Two years ago, the National Academy of Engineering established the Grainger Challenge Prize for Sustainability. This $1 million award was designed to challenge the world's scientists to develop a practical system for filtering arsenic from water supplies in the developing world. The winner is a chemist from Bangladesh who now calls the U.S. home. For Urdu TV's Tabinda Naeem, VOA's Jim Bertel introduces us to Abul Hussam.
Arsenic-contaminated drinking water affects tens of millions of people, especially in developing countries where existing water treatment facilities are too expensive for widespread use. To help solve this public health problem, Abul Hussam developed a simple, inexpensive water filter system, an idea that earned him the Grainger Challenge's top prize.
"We analyzed the water and the first analysis was done with my [family] home [in Bangladesh] that we have been using for 20 years or so,” he told us. “So we analyzed that water and we found arsenic in that well. So, basically, we have been drinking this water for a long time, the family [and] the neighbors.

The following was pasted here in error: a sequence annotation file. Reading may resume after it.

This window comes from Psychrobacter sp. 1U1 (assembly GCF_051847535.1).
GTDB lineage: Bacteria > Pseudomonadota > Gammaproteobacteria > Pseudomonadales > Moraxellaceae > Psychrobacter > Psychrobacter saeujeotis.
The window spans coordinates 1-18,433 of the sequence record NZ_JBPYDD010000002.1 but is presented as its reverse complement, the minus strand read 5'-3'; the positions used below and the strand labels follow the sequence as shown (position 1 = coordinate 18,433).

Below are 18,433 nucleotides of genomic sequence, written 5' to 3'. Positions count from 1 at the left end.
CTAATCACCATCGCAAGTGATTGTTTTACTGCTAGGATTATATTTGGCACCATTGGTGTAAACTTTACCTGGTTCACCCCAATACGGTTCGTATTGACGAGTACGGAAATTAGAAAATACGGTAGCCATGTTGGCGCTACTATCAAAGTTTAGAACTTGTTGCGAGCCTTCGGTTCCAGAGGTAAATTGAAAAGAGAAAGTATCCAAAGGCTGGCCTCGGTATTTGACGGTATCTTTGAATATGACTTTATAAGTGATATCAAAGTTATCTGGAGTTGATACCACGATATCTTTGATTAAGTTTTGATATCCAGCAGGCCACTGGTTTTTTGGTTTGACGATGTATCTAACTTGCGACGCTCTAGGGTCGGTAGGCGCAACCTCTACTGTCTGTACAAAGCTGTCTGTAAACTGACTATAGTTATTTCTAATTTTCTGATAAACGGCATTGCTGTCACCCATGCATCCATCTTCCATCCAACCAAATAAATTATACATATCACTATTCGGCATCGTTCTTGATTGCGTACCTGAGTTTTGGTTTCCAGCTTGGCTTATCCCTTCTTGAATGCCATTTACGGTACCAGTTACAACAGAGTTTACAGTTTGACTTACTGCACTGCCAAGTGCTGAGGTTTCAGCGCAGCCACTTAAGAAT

Born in Bangladesh, Hussam came to the U.S. to earn his doctorate in analytical chemistry. For the past two decades he has taught at George Mason University in the eastern state of Virginia. His passion is environmental research and has spent years working on the arsenic problem, testing hundreds of prototype filtration systems.
"Then came along the Grainger Challenge,” he says. “The American engineering community challenged the engineering community in this country as well as the scientists in this country to devise a filtration system that is cheap, basically inexpensive, that will last longer, and it will work without electricity. And also the filtration system should be green, green in the sense that it will not produce any hazardous waste, solid waste."
His winning innovation is the SONO Filter, a simple, maintenance-free system that uses sand, charcoal, bits of brick, and shards of porous iron. The filter removes almost every trace of arsenic from well water.
The World Health Organization reports that half a billion people in South Asia alone are exposed to arsenic-laced well water, but the problem is widespread affecting countries in South America, East Asia and elsewhere.